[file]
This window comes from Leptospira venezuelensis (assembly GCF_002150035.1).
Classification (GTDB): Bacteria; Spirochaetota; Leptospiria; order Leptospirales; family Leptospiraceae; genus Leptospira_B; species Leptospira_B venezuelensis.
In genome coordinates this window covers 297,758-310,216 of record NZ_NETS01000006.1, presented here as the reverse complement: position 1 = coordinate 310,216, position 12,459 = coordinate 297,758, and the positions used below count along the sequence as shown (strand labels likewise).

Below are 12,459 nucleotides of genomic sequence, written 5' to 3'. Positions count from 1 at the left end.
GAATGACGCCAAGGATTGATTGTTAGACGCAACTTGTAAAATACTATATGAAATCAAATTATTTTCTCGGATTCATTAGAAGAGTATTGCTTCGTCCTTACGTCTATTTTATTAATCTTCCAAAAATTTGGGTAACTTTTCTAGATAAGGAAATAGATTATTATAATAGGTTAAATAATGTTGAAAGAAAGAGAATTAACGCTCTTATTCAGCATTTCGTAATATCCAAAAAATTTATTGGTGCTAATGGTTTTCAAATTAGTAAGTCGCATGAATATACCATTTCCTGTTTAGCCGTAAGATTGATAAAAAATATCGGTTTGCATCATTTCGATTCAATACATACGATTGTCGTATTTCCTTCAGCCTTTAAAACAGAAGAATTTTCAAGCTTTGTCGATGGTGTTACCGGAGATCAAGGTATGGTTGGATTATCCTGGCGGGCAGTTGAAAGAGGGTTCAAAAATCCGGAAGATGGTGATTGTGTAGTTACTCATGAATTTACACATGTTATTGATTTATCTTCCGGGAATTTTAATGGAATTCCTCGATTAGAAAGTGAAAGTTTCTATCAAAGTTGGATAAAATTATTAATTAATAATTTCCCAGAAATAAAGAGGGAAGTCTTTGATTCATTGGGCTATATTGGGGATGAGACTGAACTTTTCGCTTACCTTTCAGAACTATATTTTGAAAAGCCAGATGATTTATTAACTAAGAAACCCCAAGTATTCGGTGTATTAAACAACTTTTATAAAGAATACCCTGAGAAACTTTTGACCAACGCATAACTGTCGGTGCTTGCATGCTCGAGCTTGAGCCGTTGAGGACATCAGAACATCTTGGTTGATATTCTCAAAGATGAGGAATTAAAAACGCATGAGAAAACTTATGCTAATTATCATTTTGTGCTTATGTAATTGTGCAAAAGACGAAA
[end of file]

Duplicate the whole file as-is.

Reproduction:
This window comes from Leptospira venezuelensis (assembly GCF_002150035.1).
Classification (GTDB): Bacteria; Spirochaetota; Leptospiria; order Leptospirales; family Leptospiraceae; genus Leptospira_B; species Leptospira_B venezuelensis.
In genome coordinates this window covers 297,758-310,216 of record NZ_NETS01000006.1, presented here as the reverse complement: position 1 = coordinate 310,216, position 12,459 = coordinate 297,758, and the positions used below count along the sequence as shown (strand labels likewise).

Below are 12,459 nucleotides of genomic sequence, written 5' to 3'. Positions count from 1 at the left end.
GAATGACGCCAAGGATTGATTGTTAGACGCAACTTGTAAAATACTATATGAAATCAAATTATTTTCTCGGATTCATTAGAAGAGTATTGCTTCGTCCTTACGTCTATTTTATTAATCTTCCAAAAATTTGGGTAACTTTTCTAGATAAGGAAATAGATTATTATAATAGGTTAAATAATGTTGAAAGAAAGAGAATTAACGCTCTTATTCAGCATTTCGTAATATCCAAAAAATTTATTGGTGCTAATGGTTTTCAAATTAGTAAGTCGCATGAATATACCATTTCCTGTTTAGCCGTAAGATTGATAAAAAATATCGGTTTGCATCATTTCGATTCAATACATACGATTGTCGTATTTCCTTCAGCCTTTAAAACAGAAGAATTTTCAAGCTTTGTCGATGGTGTTACCGGAGATCAAGGTATGGTTGGATTATCCTGGCGGGCAGTTGAAAGAGGGTTCAAAAATCCGGAAGATGGTGATTGTGTAGTTACTCATGAATTTACACATGTTATTGATTTATCTTCCGGGAATTTTAATGGAATTCCTCGATTAGAAAGTGAAAGTTTCTATCAAAGTTGGATAAAATTATTAATTAATAATTTCCCAGAAATAAAGAGGGAAGTCTTTGATTCATTGGGCTATATTGGGGATGAGACTGAACTTTTCGCTTACCTTTCAGAACTATATTTTGAAAAGCCAGATGATTTATTAACTAAGAAACCCCAAGTATTCGGTGTATTAAACAACTTTTATAAAGAATACCCTGAGAAACTTTTGACCAACGCATAACTGTCGGTGCTTGCATGCTCGAGCTTGAGCCGTTGAGGACATCAGAACATCTTGGTTGATATTCTCAAAGATGAGGAATTAAAAACGCATGAGAAAACTTATGCTAATTATCATTTTGTGCTTATGTAATTGTGCAAAAGACGAAA